Hubert von Goisern: The project is an old dream of mine and nobody believed in its success in the beginning. I have been working a lot, and now I see it coming true. We got on board the ship and set sail downstream the Danube. The main goal of our project is to meet with musicians from different countries and different cultures so as to enable the desired exchange of experience. We started our journey on June 22 from Vienna and we anchored in Melk and Passau, Orsova, Braila, and Galati (Romania), some cities along the Danube in Bulgaria, and then we'll return to Romania - Tulcea and Sulina. Next on the list are Budapest, Belgrade, Novi Sad, and Bratislava. We will end this summer with a concert in Linz (Austria). For the next summer we will set sail for the cities upstream from Linz, until we reach the North Sea. The whole project will end in 2009 with a mega-show in Linz, Europe's cultural capital, which is going to bring together all the bands involved in the project. This way we intend to enlarge eastward the cultural partnership of the regions along the 2889 kilometre long river. Music has always been a uniting element that knows no bounds, and cultural connections can lead to a better understanding between peoples.

Roman Iagupov: The music freed Hubert and he is now sharing his freedom with other people. We interacted a lot. We had rehearsals together and we even played together. For us the Danube is a natural phenomenon which shouldn't be affected because of the civilisation, neither should it have borders along it. The Danube needs to be free. Music is a language that everyone can understand, no matter where they are from. Music should travel with no visas, no borders and without being stopped by barbed wire. I am tired of borders, of having to explain who I am, where I am going, who I want to sing for; I am tired of the stamps in the passport and of everything that limits people's freedom.

Hubert von Goisern: The way Europe lives and its attempt to unify is very important, exciting and even amusing. However, compared to the US, Europe is more ethnically and culturally diverse and it has more traditions. That is why it is obvious that in its aspiration for unification each country must keep its own culture. Nobody has the right to give away their principles, their traditions and their dignity as a people. The culture has to maintain peace among peoples. To be able to accept this musical diversity as one would be a great achievement.

Has anyone before tried to implement a project of this kind?

Hubert von Goisern: During the last 10 years there have been 15 attempts to realise a project like this, but it is not easy to create a project as big as this one. Apparently I was really lucky to go on with this project. In the 60s and 70s there was a project similar to this one, but it wasn't as great and it had a different purpose.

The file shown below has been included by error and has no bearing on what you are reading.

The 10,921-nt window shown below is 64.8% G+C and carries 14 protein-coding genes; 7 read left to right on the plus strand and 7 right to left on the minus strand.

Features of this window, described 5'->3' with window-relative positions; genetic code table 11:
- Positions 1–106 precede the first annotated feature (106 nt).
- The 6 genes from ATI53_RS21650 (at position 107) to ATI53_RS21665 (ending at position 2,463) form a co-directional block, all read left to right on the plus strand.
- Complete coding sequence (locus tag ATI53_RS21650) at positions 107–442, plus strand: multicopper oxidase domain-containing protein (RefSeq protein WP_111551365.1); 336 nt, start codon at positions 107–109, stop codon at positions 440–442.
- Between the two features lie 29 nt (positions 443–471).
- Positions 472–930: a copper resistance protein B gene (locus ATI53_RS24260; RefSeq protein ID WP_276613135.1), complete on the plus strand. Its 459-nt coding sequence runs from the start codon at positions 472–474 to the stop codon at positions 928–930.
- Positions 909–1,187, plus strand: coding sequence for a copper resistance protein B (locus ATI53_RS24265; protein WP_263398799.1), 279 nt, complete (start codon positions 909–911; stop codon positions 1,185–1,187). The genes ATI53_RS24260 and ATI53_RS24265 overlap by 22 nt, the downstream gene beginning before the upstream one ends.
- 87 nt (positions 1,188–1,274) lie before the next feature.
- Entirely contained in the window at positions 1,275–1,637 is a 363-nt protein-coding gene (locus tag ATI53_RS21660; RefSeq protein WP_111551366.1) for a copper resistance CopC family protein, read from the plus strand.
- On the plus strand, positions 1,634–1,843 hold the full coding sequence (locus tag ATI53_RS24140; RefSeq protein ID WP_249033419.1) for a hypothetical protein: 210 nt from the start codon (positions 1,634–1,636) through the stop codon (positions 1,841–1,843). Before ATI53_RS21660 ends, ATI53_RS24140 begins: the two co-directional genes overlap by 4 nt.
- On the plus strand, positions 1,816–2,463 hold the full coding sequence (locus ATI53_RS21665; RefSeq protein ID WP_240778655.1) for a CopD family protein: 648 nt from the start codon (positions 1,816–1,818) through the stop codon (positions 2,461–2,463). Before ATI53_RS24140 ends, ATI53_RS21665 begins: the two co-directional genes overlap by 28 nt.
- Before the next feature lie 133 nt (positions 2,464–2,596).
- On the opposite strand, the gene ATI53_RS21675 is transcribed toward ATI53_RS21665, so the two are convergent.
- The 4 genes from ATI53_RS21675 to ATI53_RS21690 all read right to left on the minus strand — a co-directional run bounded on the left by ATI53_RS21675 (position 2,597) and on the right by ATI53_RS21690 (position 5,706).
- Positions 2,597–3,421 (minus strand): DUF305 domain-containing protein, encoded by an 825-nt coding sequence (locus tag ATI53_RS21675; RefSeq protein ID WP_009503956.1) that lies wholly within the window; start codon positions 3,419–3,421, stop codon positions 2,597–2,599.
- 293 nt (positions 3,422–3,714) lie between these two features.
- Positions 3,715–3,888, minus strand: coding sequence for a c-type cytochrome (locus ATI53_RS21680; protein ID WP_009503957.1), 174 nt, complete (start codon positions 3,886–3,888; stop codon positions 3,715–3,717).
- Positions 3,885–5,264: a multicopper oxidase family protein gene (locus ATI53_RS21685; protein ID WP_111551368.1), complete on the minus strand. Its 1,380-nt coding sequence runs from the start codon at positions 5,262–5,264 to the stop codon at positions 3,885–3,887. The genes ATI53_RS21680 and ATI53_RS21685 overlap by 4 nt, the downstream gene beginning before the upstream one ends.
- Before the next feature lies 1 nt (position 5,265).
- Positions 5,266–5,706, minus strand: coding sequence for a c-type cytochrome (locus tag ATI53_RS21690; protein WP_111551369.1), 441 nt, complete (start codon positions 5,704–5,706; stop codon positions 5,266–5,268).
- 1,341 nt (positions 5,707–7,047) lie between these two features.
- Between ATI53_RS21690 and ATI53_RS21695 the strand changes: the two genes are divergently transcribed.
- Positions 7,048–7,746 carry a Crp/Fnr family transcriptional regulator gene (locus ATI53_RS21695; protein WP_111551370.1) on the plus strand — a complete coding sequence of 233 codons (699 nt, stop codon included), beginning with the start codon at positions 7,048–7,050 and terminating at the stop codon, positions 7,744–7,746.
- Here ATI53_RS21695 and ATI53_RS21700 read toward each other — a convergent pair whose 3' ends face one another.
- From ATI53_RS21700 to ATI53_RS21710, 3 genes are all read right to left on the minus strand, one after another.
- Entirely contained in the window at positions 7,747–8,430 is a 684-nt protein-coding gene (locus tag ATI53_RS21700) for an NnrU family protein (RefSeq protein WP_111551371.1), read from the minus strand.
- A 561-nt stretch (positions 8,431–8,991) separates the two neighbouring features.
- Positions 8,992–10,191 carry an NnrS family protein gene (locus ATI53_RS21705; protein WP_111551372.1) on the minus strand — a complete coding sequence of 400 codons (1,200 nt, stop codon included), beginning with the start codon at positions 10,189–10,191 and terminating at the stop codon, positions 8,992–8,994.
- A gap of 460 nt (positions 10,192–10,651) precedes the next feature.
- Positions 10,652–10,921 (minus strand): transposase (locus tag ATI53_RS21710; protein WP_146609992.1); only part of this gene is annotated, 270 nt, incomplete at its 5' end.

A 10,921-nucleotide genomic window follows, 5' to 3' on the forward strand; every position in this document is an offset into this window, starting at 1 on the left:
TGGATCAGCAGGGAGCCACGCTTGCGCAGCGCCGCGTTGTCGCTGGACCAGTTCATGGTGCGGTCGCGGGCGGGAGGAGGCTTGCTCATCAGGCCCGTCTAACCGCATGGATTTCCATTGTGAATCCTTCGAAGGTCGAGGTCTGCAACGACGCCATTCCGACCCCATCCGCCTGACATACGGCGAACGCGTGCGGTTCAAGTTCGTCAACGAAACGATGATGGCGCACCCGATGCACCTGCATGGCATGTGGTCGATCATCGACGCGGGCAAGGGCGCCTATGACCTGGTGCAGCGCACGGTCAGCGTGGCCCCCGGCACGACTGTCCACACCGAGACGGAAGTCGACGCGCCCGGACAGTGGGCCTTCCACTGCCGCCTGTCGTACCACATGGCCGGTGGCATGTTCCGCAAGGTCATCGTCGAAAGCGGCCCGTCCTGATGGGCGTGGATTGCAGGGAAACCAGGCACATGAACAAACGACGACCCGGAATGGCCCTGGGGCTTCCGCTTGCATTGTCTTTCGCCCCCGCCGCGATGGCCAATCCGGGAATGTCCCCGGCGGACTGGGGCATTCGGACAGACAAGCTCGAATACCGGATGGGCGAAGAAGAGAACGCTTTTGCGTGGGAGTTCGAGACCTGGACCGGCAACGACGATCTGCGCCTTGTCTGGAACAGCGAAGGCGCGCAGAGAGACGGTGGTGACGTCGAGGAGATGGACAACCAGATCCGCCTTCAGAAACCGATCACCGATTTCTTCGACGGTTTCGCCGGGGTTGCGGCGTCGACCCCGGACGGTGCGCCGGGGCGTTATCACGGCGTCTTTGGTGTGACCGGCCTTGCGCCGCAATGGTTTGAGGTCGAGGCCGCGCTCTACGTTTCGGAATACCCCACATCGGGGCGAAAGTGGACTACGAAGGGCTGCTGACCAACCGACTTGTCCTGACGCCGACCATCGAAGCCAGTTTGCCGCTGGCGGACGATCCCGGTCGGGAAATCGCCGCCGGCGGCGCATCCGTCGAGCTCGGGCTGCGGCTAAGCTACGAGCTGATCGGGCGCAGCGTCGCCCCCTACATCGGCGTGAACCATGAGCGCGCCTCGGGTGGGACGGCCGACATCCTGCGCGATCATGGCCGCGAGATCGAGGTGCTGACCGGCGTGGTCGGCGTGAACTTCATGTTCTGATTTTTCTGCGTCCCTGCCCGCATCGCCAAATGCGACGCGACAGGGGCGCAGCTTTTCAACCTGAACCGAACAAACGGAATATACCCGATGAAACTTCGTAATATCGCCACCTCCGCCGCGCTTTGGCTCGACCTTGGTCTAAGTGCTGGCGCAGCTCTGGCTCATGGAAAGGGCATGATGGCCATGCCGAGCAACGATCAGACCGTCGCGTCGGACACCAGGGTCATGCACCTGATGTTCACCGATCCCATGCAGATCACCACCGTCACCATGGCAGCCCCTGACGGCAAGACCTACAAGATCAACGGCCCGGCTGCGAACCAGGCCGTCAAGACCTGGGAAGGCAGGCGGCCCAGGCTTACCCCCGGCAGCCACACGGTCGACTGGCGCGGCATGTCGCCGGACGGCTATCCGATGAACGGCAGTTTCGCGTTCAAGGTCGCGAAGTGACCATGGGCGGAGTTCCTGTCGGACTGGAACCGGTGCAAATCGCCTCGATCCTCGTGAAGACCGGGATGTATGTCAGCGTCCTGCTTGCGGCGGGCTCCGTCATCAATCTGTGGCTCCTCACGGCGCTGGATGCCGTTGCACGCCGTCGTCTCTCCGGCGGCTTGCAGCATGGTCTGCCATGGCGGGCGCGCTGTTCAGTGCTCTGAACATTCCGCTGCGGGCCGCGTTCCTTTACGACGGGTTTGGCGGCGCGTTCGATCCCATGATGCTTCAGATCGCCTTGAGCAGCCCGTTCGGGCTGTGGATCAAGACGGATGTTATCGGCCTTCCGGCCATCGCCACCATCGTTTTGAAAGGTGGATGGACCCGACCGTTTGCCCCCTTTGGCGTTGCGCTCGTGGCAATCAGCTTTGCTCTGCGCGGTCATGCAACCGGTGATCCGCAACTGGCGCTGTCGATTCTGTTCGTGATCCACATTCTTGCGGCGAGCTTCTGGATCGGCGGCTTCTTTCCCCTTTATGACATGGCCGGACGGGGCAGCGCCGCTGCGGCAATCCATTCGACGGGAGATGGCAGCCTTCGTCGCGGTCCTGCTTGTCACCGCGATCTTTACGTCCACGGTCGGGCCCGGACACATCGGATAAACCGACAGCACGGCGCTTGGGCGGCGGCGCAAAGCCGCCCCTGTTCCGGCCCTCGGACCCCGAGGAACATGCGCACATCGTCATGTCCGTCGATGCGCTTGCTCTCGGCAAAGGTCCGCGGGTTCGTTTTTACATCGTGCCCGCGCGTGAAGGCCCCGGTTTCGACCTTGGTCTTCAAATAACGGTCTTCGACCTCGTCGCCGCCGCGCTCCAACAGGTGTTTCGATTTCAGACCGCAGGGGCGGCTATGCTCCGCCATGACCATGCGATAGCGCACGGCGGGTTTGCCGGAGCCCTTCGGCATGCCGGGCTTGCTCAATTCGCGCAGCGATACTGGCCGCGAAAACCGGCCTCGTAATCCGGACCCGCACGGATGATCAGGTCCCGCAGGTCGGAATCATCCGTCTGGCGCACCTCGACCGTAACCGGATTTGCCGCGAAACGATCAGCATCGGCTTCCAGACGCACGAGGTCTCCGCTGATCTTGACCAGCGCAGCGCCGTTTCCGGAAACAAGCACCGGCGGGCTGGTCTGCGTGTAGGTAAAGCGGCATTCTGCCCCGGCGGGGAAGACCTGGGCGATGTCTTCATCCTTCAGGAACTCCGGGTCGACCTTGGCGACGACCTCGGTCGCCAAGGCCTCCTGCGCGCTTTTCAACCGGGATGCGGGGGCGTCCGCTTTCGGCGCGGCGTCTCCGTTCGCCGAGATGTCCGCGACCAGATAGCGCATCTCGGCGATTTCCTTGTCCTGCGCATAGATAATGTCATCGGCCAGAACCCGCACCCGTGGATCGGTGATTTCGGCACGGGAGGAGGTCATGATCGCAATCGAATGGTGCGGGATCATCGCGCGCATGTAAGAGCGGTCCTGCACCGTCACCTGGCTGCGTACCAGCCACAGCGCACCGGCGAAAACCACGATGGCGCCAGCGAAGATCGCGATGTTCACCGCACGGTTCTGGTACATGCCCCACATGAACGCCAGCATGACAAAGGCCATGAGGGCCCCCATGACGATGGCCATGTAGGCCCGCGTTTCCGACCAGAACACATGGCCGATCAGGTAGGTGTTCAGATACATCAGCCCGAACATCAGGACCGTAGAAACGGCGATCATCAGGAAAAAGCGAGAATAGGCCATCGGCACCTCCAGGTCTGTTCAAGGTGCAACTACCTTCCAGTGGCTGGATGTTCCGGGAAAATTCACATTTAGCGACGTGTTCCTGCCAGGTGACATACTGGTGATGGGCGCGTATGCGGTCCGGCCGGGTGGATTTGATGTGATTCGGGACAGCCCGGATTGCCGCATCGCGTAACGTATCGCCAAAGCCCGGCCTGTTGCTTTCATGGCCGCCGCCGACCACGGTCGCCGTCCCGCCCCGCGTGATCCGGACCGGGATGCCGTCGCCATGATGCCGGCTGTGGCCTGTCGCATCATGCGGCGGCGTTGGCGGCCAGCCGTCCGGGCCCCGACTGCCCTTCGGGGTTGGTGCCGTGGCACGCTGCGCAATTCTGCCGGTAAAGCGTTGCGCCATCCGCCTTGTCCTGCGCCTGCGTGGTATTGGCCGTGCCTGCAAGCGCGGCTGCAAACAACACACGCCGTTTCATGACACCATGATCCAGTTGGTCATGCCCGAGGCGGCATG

How did you choose the bands to play in the concert?

Hubert von Goisern: We went through two research steps in order to select the bands. Firstly we chose the bands that I liked the most, which have the same vibes as I do. I didn't make the choice based on logics or strategies, I just followed my heart. It was important to reach good communication so that we can collaborate in the future. Another requirement was that the band be from a place along the itinerary of our ship.

How did the people receive you where you went?

Hubert von Goisern: Oh, I have very nice impressions. This event was worth the effort even if there were a couple of towns that didn't impress me much and that I don't want to remember. Everything has been going very well and I am glad that I took this adventure.

What attracted you to this project?

Roman Iagupov: The project is phenomenal by itself. I think that there is a lot of room for improvement in the show business in Eastern Europe. There aren't too many valuable performances produced in Moldova, Ukraine or Romania. The best shows happen in the rest of Europe. Though there are a few shows like that around here, they are popular mostly from the commercial perspective. Hubert's project made me feel like a musician who can communicate artistically with other valuable musicians, who can accomplish his artistic potential within important cultural projects. This is how experience exchange happens; this is how we can feel the spirit of freedom, the spirit of Europe and the spirit of a high culture. And that's the most important thing. I am bored of participating in mechanical concerts where you cannot learn anything, and where you don't feel any spiritual satisfaction or artistic fulfilment. We have just started our collaboration. We intend to create some songs together and one video clip to leave to those who come behind us. A modern combination of the Austrian folk with the Romanian folk could generate a pretty interesting result. We will achieve something that even the politicians don't manage to get.

What else are you working on apart for the concerts for the "Linz Europe Tour 2007-2009" project?